Orszag told Shipley [at The New York Times] that he wanted to write his debut column about the debate raging in Washington over whether to extend the Bush tax cuts. Congress was preparing to return from recess to vote on the issue. Obama was in full campaign mode, aggressively stumping to let the tax cuts for families earning more than $250,000 per year expire while upholding his signature campaign pledge of preserving the middle-class tax cuts. Orszag argued that Obama should accept a temporary extension of all the Bush tax cuts, then let all of them expire in 2013, including those to the middle class. Orszag’s plan made a certain amount of economic sense from a deficit-hawk perspective—keep the money pumping through the system at the depths of the recession, and then, when things got better, focus like a laser on the deficit. But Obama’s political advisers, as well as Summers, thought it politically daft, seeing as Obama had promised to make the middle-class tax cuts permanent, and also suspected that the Republicans would renege on any such deal about the tax cuts, leaving the Obamans with nothing for their concession. Orszag now says his views on taxes and the deficit were one of the factors that made him decide to leave. “I didn’t think I could be an effective advocate for the administration on making the tax cuts permanent, and I didn’t want to be in office when that happened,” he told me.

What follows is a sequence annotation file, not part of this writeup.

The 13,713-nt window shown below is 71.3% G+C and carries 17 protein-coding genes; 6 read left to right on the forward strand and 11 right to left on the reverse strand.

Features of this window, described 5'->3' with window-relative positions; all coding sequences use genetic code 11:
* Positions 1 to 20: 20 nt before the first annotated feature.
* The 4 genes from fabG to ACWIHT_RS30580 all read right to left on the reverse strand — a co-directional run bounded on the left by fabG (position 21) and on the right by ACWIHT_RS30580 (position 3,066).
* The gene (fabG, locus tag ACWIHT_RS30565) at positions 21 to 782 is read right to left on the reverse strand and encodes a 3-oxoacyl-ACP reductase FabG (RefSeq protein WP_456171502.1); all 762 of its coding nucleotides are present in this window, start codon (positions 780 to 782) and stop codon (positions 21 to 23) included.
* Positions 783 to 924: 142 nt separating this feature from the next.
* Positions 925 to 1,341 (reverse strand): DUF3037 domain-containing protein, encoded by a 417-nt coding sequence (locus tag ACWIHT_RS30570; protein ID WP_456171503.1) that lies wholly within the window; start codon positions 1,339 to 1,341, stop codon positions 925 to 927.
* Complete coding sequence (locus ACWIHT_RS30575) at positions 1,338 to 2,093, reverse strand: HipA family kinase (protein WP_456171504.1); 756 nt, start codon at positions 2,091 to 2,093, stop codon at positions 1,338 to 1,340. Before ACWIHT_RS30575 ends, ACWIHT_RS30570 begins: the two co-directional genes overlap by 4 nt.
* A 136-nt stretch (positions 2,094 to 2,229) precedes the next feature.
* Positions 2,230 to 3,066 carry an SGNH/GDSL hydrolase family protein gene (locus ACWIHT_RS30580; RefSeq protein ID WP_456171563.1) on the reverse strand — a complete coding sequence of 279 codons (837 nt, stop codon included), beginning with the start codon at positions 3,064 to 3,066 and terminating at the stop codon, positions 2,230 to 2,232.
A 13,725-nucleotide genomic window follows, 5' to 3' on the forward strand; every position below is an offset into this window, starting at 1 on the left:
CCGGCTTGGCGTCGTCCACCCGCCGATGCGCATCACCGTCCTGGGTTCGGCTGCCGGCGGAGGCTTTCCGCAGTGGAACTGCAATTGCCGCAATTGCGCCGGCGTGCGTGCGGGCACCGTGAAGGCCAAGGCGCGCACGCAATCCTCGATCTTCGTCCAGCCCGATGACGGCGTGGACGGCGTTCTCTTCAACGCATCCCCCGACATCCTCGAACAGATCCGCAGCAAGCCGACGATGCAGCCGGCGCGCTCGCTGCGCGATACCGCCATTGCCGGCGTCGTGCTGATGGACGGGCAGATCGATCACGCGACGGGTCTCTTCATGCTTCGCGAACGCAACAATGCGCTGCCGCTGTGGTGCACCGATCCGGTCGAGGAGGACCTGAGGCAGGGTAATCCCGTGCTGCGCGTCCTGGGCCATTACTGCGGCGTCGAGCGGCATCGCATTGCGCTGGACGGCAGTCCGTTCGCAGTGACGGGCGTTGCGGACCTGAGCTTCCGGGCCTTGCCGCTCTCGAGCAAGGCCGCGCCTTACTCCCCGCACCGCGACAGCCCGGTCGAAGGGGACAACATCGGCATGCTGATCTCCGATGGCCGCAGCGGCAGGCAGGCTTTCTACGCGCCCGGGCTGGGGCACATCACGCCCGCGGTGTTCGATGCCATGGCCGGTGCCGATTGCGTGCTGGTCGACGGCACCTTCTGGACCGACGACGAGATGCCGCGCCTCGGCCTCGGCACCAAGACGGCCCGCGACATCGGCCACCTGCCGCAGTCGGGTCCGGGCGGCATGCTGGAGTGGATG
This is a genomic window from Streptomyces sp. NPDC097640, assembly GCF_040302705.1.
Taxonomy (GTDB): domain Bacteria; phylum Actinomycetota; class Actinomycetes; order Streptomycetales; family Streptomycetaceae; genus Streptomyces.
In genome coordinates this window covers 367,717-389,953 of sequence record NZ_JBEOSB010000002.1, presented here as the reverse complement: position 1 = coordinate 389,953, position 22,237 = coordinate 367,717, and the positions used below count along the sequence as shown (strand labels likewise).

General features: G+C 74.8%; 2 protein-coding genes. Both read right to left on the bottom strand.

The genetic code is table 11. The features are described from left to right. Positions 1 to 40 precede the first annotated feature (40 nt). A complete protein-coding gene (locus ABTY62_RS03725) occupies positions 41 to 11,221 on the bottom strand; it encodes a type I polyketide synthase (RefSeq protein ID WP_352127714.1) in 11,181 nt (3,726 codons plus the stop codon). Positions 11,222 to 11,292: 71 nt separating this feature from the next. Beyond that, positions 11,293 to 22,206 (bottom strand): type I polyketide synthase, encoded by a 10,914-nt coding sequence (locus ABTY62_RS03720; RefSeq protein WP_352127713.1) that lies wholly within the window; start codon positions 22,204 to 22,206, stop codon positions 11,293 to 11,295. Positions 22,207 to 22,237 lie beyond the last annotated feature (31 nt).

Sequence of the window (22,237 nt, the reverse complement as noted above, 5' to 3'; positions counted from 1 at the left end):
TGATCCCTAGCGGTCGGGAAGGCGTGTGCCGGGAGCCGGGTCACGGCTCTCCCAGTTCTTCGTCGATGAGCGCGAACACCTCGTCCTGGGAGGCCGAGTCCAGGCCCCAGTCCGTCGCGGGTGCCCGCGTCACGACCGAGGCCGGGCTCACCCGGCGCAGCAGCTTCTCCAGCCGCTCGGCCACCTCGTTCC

The column appeared on September 7th of last year, not exactly perfect timing for a White House that was already facing a disastrous midterm election.  Democrats had hoped to avoid the debate altogether before the election, and then take it up in the lame-duck session of Congress, which is what happened in the end.  Orszag’s op-ed forced the White House and Democrats in Congress to respond, and as New York Magazine accurately recalls, they weren’t happy about it at all:

Not surprisingly, the White House was outraged by the op-ed’s timing and content. Orszag’s column provided powerful ammunition to Republicans who were winning with the argument that repealing the Bush tax cuts during the flagging recovery would be bad news. The press seized on the op-ed as evidence that Obama’s brain trust was split on the issue.

Nor was that the last time Orszag embarrassed the administration.  Obama had campaigned on cutting the link between Wall Street and administration officials in order to demonstrate independence and a sense of counterweight to Big Business and Big Finance.  Shortly after the column, Orszag took his position at Citibank — not just an obvious member of both Bigs but also a recipient of TARP financing.  The article makes no bones about why Citi CEO Vikram Pandit wanted Orszag; he wanted Orszag’s connections, the very problem that Obama and his team flogged in the 2008 election and after the collapse.

Every President has a few gossipy high-ranking advisers who offer a few moments of embarrassment for the administration; for George W. Bush, it was Treasury Secretary Paul O’Neill, whose sniping was decidedly more personal than Orszag’s.  If this is as bad as it gets for Obama, he can count himself lucky.  But if the economy doesn’t improve, more advisers will start heading for the door, and Orszag’s criticisms might end up being the high point.  Moral of the story: when a prospective appointee says he doesn’t want the job, believe him.